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What's in your datacentre?

It's not a giant central heating system

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High performance access to file storage

At the fifty-thousand foot level, a datacentre is nothing more than a box in which IT assets are stored. While it gets more complicated, if you want a quick overview of what's in a datacentre, this is the place to look.

Broadly speaking, the job of the IT equipment in a datacentre is to accept incoming data, such as a request for a web page, process it into something else - such as a web page - and return and/or store the result. To do this it needs three key components: a processing device, commonly known as a server, a network that allows the data to move around inside the datacentre and to connect it to the outside world, and a place to store both live data and data created by the processing.

To fill in some detail, servers come in a number of shapes and sizes but a broad rule of thumb is that size equals power. So a blade server that might be hosting a website slots inside a manufacturer's chassis, which is not interchangeable with other makers' chassis. It will tend to house a couple of processors and a relatively limited amount of memory. On the other hand, a large rack-mounted server hosting dozens of so-called virtual servers might be seven units high - commonly abbreviated to 7U, where each unit equates to 1.75 inches or 44.45 mm - contain up to eight processors and half a terabyte of memory - or more.

Network switches allow servers to connect with each other, with the storage systems, and with the outside world often live in separate racks - each of which is a standard 19 inches wide. Connected by Ethernet cables, the switch's job is to ensure that each bit is routed to the right place transparently, quickly and, in the case of many high-end switches, as securely as possible. Security is just one of the many features you might expect a modern datacentre-level switch to perform.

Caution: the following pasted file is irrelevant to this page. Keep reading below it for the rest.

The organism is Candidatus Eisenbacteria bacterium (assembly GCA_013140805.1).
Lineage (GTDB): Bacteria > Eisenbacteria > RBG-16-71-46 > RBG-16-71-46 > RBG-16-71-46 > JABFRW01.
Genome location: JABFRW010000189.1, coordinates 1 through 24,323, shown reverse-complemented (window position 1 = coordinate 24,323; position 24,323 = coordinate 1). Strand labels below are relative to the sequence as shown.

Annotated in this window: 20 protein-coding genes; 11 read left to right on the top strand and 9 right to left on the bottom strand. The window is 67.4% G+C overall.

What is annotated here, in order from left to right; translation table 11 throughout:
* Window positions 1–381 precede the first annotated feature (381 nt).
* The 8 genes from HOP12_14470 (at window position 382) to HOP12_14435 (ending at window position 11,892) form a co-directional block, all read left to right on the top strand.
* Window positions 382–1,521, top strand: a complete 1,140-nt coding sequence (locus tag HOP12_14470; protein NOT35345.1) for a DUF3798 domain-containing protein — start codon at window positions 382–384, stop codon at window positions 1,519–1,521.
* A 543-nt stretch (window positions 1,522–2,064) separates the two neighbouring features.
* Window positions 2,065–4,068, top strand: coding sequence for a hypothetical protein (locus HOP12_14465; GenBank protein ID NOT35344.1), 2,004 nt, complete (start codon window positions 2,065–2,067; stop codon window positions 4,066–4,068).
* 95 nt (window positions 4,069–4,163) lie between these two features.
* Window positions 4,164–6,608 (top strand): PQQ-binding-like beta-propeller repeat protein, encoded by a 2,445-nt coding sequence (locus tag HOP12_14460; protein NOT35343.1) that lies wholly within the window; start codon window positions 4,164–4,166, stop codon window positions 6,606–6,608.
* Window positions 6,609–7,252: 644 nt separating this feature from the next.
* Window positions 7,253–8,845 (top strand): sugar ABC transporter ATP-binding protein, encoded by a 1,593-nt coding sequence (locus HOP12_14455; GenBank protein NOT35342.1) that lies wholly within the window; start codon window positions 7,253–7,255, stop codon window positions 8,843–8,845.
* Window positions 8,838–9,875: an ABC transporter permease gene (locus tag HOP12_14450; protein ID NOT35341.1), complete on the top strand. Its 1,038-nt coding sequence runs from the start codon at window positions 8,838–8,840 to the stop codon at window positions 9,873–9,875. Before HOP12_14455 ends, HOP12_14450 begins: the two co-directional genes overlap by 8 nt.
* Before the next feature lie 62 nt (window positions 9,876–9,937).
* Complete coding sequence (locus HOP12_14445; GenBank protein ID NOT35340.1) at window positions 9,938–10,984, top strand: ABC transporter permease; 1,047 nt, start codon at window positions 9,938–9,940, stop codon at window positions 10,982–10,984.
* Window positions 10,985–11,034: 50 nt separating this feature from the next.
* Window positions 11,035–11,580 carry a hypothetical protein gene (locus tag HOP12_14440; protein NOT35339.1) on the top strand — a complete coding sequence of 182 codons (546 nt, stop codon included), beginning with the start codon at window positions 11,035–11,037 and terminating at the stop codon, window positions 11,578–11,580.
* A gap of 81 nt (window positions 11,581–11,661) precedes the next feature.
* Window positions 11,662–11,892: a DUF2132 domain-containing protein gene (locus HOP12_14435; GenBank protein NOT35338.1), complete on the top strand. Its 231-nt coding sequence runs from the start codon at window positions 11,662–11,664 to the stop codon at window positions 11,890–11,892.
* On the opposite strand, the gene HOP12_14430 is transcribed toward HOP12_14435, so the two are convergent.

Storage is the other corner of the triangle. It consists of many forms, both solid-state and rotating media, and can connect to the servers in a variety of different ways, depending on the kinds of work it's expected to do. Storage is probably the most complex of the three main datacentre hardware components.

There's also an invisible component: software. Its job is to direct the server what to do, how to do it, and what to do with the result.

Finally, a quick look at cooling. IT equipment generates its own environment in the form of heat. Technology products - such as servers, networks and storage - work best inside certain boundaries largely defined by temperature and humidity. Step outside those and you could be in trouble.

For example, if you just put a bunch of servers in a box and left them running, they would quickly overheat and, while today's products are smart enough to switch themselves off rather than keep going until they melt, that's not a desirable outcome.

So the datacentre needs a way of sucking out waste heat, and of pumping in air cool and dry enough to keep the equipment inside its environmental boundaries. Some of this equipment will be sited inside the datacentre, although much of it lives outside. Managing the cooling systems and making them work efficiently is a discipline all to itself.

Any remaining equipment in the datacentre needs to be directed towards the goal of performing the above tasks efficiently, which means ensuring that it uses as little power and, preferably, as little space as possible.

This has been a high-level, whistle-stop tour of the datacentre - be sure to check out the other features in this series where we'll be exploring all these technologies and issues in much greater depth. ®

High performance access to file storage

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